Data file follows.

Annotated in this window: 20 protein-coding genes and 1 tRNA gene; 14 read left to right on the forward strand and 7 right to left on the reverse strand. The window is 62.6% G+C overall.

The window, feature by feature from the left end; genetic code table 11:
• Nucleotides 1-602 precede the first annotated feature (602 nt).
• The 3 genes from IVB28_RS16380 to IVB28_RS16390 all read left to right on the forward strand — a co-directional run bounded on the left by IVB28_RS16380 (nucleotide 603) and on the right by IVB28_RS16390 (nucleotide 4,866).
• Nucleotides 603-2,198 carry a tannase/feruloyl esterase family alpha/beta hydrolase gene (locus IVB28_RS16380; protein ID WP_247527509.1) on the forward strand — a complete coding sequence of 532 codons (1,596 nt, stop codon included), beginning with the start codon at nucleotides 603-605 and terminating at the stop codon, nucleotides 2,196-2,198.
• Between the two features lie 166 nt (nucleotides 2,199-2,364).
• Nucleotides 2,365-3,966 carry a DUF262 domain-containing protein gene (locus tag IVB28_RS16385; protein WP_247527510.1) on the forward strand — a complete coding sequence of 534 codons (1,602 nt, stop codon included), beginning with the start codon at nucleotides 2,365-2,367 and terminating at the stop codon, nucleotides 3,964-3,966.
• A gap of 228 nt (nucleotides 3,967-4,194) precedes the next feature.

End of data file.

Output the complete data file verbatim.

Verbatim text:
Annotated in this window: 20 protein-coding genes and 1 tRNA gene; 14 read left to right on the forward strand and 7 right to left on the reverse strand. The window is 62.6% G+C overall.

The window, feature by feature from the left end; genetic code table 11:
• Nucleotides 1-602 precede the first annotated feature (602 nt).
• The 3 genes from IVB28_RS16380 to IVB28_RS16390 all read left to right on the forward strand — a co-directional run bounded on the left by IVB28_RS16380 (nucleotide 603) and on the right by IVB28_RS16390 (nucleotide 4,866).
• Nucleotides 603-2,198 carry a tannase/feruloyl esterase family alpha/beta hydrolase gene (locus IVB28_RS16380; protein ID WP_247527509.1) on the forward strand — a complete coding sequence of 532 codons (1,596 nt, stop codon included), beginning with the start codon at nucleotides 603-605 and terminating at the stop codon, nucleotides 2,196-2,198.
• Between the two features lie 166 nt (nucleotides 2,199-2,364).
• Nucleotides 2,365-3,966 carry a DUF262 domain-containing protein gene (locus tag IVB28_RS16385; protein WP_247527510.1) on the forward strand — a complete coding sequence of 534 codons (1,602 nt, stop codon included), beginning with the start codon at nucleotides 2,365-2,367 and terminating at the stop codon, nucleotides 3,964-3,966.
• A gap of 228 nt (nucleotides 3,967-4,194) precedes the next feature.